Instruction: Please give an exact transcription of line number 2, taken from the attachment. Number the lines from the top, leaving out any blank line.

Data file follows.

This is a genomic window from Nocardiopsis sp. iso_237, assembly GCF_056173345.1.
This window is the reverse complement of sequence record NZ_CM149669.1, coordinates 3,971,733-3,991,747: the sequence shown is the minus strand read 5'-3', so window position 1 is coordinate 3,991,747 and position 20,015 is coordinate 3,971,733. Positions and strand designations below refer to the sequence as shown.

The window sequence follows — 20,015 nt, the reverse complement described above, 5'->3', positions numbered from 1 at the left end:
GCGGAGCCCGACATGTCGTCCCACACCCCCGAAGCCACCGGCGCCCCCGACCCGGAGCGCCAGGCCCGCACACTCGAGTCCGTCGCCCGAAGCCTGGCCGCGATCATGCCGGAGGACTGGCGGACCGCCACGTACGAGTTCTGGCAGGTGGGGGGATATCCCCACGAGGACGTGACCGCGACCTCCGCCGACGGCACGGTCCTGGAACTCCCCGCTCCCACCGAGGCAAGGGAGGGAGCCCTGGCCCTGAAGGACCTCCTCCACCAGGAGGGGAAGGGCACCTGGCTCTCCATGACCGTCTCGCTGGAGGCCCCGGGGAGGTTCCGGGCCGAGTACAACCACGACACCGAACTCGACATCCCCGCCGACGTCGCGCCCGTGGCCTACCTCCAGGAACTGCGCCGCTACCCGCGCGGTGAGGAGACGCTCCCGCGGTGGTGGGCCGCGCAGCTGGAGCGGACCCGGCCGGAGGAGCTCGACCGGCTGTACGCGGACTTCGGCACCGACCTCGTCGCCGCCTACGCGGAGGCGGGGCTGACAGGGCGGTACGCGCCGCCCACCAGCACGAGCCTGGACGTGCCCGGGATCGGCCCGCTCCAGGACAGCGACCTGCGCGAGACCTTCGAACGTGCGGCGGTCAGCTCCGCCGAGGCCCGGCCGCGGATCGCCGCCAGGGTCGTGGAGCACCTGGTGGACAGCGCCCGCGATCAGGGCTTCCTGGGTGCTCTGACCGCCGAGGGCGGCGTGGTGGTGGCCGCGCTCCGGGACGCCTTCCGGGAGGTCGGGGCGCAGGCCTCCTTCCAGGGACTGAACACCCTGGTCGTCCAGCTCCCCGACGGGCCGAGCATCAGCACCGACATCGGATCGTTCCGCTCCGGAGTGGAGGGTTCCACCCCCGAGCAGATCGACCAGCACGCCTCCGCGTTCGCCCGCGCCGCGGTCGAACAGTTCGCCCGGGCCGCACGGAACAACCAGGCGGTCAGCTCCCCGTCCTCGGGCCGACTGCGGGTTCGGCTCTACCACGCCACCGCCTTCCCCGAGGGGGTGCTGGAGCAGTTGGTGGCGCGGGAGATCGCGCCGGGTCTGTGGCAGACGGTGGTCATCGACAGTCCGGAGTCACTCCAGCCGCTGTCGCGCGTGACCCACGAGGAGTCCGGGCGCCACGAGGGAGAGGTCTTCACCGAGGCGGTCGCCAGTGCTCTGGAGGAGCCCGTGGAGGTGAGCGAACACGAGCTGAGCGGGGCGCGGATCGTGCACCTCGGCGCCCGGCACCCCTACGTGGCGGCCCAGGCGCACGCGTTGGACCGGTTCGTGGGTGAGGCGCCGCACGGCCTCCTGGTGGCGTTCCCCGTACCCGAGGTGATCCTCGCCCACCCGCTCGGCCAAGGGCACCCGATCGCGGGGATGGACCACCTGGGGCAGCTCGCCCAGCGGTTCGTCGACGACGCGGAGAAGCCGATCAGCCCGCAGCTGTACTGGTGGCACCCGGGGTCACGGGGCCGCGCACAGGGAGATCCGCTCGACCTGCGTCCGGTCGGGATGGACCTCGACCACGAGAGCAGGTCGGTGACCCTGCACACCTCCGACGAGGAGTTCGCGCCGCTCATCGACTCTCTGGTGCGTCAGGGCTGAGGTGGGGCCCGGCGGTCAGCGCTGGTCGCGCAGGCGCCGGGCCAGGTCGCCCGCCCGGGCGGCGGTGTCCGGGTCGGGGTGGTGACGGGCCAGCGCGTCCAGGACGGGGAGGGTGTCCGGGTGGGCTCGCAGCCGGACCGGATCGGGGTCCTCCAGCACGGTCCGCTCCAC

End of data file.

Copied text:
This window is the reverse complement of sequence record NZ_CM149669.1, coordinates 3,971,733-3,991,747: the sequence shown is the minus strand read 5'-3', so window position 1 is coordinate 3,991,747 and position 20,015 is coordinate 3,971,733. Positions and strand designations below refer to the sequence as shown.